The appointment, welcomed by many Ghanaians as a testimony of the country’s apparent commitment to sustainable development, was also received with utmost shock by environmental activists, considering that the sub-Sahara African country has advanced plans to build a coal-fired power plant.

The project named as the 2x350MW Supercritical Coal Fired-Power Plant would commence in August 2016 and see a future expansion to a 2000MW plant in four (4) years with between 1,800,000 and 2,050,000 tons of the dirty fuel being imported from South Africa per year. The project is estimated to cost $US1.5bn with partners from China based Shenzhen Energy Group.


The contradiction of the President’s new role and the country’s investment in a coal plant to be situated in Ekumfi Aboano, a village in the Central Region of Ghana with a population of 1,900 of which 55.9% are children (GSS, 2014), lies in the fact that Goals 7 and 13 of the SDGs call for Affordable & Clean Energy and Climate Action respectively.

This seems to present a conundrum to President Mahama in articulating his commitment to the SDGs without addressing his leadership over a project that doesn’t only pose severe environmental and public health risks to vulnerable people and communities but also usurps a global just transition from fossil fuels to clean and renewable energy. Indeed the Ghanaian leader was a vocal figure in supporting climate action at the Conference of Parties (COP21) held last December in Paris under the United Nations Framework Convention on Climate Change (UNFCCC).

Earlier this week, the Ghana Youth Environmental Movement (GYEM) with its allies—Ghana Youth Climate Coalition (GYCC), Hipsters of Nature and Green African Youth Organization (GAYO-Ghana), among others called for Government to abandon plans to invest in coal power with an online petition because of the “devastating health, environmental and social impacts the plant will cause to communities housing it”. Activists also indicate that investment in new fossil fuel infrastructure such as coal shows a betrayal and lack of commitment and leadership towards fighting climate change.

Organizers from key youth-led environmental organizations are mobilizing for coordinated nationwide actions that would culminate in a mass anti-coal rally to reject coal in Ghana. Meanwhile, the Volta River Authority (VRA), Government’s lead institution in implementing the project with its Chinese partners Shenzhen Energy Group have made public a 120 page Scoping Report that sets out and validate the extent of the Environmental & Social Impact Assessment (ESIA) of the project and ascertain the significance of the impact of potential key areas.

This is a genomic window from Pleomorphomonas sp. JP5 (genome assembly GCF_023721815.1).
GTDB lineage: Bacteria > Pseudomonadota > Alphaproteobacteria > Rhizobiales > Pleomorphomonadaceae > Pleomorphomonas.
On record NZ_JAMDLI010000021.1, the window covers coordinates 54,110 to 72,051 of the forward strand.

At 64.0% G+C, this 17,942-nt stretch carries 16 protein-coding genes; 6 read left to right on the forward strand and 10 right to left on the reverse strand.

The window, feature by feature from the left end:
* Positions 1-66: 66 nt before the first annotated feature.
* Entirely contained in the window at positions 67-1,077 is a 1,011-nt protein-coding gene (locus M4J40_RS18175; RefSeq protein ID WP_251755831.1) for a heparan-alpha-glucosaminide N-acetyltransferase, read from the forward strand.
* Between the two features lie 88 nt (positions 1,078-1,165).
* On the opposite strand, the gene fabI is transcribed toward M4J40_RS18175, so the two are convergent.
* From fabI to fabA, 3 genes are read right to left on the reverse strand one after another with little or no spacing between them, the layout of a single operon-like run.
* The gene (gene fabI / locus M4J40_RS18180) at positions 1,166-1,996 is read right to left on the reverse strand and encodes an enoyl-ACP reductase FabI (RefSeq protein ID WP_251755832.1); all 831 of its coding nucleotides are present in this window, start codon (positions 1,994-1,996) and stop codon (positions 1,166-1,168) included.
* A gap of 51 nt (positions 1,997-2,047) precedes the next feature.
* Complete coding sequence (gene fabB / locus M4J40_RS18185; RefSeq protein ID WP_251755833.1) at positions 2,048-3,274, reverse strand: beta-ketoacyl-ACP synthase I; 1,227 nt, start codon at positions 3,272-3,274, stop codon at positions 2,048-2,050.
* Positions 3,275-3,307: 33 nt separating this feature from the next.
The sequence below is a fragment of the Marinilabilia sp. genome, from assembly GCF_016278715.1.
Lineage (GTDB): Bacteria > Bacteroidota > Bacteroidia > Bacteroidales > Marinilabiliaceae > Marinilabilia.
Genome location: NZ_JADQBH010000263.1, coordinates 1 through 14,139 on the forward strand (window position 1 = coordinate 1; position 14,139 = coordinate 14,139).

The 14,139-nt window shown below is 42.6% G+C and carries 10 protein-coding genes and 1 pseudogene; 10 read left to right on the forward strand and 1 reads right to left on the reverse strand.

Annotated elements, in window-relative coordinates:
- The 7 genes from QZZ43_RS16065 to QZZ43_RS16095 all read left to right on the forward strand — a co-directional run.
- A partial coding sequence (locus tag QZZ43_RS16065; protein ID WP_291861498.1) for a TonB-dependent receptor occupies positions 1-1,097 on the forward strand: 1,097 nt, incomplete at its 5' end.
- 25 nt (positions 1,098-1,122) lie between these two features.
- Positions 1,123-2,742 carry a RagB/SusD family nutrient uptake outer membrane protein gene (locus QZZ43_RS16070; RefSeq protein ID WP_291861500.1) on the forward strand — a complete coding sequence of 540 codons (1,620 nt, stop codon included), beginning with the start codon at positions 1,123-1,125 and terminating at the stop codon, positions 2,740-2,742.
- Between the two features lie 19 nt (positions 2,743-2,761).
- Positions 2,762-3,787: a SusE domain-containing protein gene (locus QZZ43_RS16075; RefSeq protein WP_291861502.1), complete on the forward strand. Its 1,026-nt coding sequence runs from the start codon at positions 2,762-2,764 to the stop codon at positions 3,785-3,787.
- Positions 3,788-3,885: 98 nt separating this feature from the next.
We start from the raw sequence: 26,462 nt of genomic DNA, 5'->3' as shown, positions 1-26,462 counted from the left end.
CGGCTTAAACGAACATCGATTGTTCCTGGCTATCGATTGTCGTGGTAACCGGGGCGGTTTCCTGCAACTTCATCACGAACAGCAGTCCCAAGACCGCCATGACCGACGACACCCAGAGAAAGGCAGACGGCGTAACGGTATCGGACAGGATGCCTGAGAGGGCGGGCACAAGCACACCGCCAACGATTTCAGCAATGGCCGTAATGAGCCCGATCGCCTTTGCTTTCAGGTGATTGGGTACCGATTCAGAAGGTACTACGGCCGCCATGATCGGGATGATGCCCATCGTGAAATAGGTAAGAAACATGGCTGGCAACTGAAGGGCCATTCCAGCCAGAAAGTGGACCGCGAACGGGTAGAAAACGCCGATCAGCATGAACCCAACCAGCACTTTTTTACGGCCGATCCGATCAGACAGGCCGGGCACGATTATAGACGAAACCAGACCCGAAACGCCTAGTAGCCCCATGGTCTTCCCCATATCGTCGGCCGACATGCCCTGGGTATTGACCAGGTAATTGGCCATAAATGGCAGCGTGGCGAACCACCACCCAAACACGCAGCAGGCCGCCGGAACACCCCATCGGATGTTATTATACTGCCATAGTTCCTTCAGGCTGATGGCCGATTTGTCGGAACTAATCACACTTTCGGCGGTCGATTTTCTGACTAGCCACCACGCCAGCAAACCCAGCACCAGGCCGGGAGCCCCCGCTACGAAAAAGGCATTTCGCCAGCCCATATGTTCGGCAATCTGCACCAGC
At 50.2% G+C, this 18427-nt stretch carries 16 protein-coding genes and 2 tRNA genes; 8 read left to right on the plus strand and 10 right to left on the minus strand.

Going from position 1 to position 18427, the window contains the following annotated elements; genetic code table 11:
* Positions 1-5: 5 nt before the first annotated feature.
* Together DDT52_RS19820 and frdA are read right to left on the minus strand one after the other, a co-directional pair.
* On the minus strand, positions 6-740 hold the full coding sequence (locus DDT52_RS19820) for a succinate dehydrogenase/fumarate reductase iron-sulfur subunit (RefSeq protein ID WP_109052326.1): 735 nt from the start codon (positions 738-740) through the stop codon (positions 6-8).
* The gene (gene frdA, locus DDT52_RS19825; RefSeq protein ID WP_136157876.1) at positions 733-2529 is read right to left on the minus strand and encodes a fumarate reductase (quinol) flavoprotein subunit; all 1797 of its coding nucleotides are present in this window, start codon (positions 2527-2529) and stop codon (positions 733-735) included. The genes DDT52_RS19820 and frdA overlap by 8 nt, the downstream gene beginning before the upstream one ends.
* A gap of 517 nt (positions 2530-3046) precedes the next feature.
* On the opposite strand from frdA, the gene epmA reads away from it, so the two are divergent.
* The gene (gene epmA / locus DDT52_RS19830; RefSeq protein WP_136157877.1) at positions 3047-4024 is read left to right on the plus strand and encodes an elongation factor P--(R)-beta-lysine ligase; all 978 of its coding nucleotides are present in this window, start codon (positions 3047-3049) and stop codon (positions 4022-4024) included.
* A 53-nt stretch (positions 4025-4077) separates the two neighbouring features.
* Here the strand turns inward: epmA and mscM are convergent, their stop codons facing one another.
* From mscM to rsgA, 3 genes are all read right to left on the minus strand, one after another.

Hello, do you have a few minutes to spare? Why don’t you make a call to reject coal fired power plant from coming to Ghana. Follow the steps below:

1. Call the offices of the CEO of VRA (0302 664941-9) and Executive Director of EPA (0302 664 697/8) and Deputy Manager of Shenzhen Energy Ghana (0544 343449)

2. Mention your name and organization if you belong to one. (You can also mention Ghana Youth Environmental Movement)

3. Tell them you saw a newspaper publication inviting the public to call them to give their concerns about the coal fired power plant project in Ekumfi.

4. Tell them in a polite manner that you strongly reject and oppose the project on grounds of the devastating health, social and environmental impacts it will cause.

5. Finally tell them that your position would be put into writing and sent to their email and postal address by the closing date of January 31, 2016 as stated in the publication

6. Don’t forget to RECORD the call. You can email it to us if you can at

Thank you.

Summary: Scoping Report of Environmental & Social Impact Assessment (ESIA): Supercritical 2x350MW Coal Fired-Power Plant

The Government of Ghana has advanced plans to build a 700MW coal fired power plant in the country to be commenced in 2016. In the light of this, leading institutions for the project have released a 120 page Scoping Report of the Environmental & Social Impact Assessment (ESIA). Below we have summarized and simplified the report in 5 points:


  1. The project is called the 2x350MW Supercritical Coal-Fired Power Plant. It is planned to commence in August 2016, commission commercial operation in 2019/2020 and estimated to cost $US1.5bn. Coal would be imported from South Africa, a quantity of 1,800,000 to 2,050,000 tons per year. Back up coal sources would be considered from Columbia.